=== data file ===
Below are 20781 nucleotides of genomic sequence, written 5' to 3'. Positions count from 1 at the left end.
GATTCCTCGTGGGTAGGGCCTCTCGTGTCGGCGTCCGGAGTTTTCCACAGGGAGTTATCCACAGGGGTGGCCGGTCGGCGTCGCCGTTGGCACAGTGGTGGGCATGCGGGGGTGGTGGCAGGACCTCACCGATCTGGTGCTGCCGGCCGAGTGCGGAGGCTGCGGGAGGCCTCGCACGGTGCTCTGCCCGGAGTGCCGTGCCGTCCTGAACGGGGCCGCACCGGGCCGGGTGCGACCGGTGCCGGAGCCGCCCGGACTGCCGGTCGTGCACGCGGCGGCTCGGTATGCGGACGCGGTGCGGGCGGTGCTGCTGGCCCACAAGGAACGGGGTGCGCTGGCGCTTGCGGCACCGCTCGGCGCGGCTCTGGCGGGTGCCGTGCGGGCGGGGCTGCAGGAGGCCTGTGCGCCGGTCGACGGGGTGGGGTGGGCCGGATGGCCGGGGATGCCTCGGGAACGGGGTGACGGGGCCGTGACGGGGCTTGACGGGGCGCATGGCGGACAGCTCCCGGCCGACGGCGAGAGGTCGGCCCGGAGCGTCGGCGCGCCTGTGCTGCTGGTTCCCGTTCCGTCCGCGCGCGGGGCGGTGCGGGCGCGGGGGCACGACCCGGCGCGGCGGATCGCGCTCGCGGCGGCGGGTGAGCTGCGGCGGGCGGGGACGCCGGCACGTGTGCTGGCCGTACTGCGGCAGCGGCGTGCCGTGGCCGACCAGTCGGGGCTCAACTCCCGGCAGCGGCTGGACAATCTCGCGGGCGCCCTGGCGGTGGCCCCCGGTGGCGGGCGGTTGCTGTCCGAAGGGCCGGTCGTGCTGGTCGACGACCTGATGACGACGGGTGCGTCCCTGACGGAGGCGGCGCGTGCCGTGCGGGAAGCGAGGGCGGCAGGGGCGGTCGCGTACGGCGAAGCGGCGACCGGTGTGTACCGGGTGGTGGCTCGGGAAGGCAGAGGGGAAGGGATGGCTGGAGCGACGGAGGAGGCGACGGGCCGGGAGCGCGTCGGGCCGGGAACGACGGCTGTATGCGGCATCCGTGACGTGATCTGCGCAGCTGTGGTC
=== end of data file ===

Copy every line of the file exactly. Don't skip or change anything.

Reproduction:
Below are 20781 nucleotides of genomic sequence, written 5' to 3'. Positions count from 1 at the left end.
GATTCCTCGTGGGTAGGGCCTCTCGTGTCGGCGTCCGGAGTTTTCCACAGGGAGTTATCCACAGGGGTGGCCGGTCGGCGTCGCCGTTGGCACAGTGGTGGGCATGCGGGGGTGGTGGCAGGACCTCACCGATCTGGTGCTGCCGGCCGAGTGCGGAGGCTGCGGGAGGCCTCGCACGGTGCTCTGCCCGGAGTGCCGTGCCGTCCTGAACGGGGCCGCACCGGGCCGGGTGCGACCGGTGCCGGAGCCGCCCGGACTGCCGGTCGTGCACGCGGCGGCTCGGTATGCGGACGCGGTGCGGGCGGTGCTGCTGGCCCACAAGGAACGGGGTGCGCTGGCGCTTGCGGCACCGCTCGGCGCGGCTCTGGCGGGTGCCGTGCGGGCGGGGCTGCAGGAGGCCTGTGCGCCGGTCGACGGGGTGGGGTGGGCCGGATGGCCGGGGATGCCTCGGGAACGGGGTGACGGGGCCGTGACGGGGCTTGACGGGGCGCATGGCGGACAGCTCCCGGCCGACGGCGAGAGGTCGGCCCGGAGCGTCGGCGCGCCTGTGCTGCTGGTTCCCGTTCCGTCCGCGCGCGGGGCGGTGCGGGCGCGGGGGCACGACCCGGCGCGGCGGATCGCGCTCGCGGCGGCGGGTGAGCTGCGGCGGGCGGGGACGCCGGCACGTGTGCTGGCCGTACTGCGGCAGCGGCGTGCCGTGGCCGACCAGTCGGGGCTCAACTCCCGGCAGCGGCTGGACAATCTCGCGGGCGCCCTGGCGGTGGCCCCCGGTGGCGGGCGGTTGCTGTCCGAAGGGCCGGTCGTGCTGGTCGACGACCTGATGACGACGGGTGCGTCCCTGACGGAGGCGGCGCGTGCCGTGCGGGAAGCGAGGGCGGCAGGGGCGGTCGCGTACGGCGAAGCGGCGACCGGTGTGTACCGGGTGGTGGCTCGGGAAGGCAGAGGGGAAGGGATGGCTGGAGCGACGGAGGAGGCGACGGGCCGGGAGCGCGTCGGGCCGGGAACGACGGCTGTATGCGGCATCCGTGACGTGATCTGCGCAGCTGTGGTC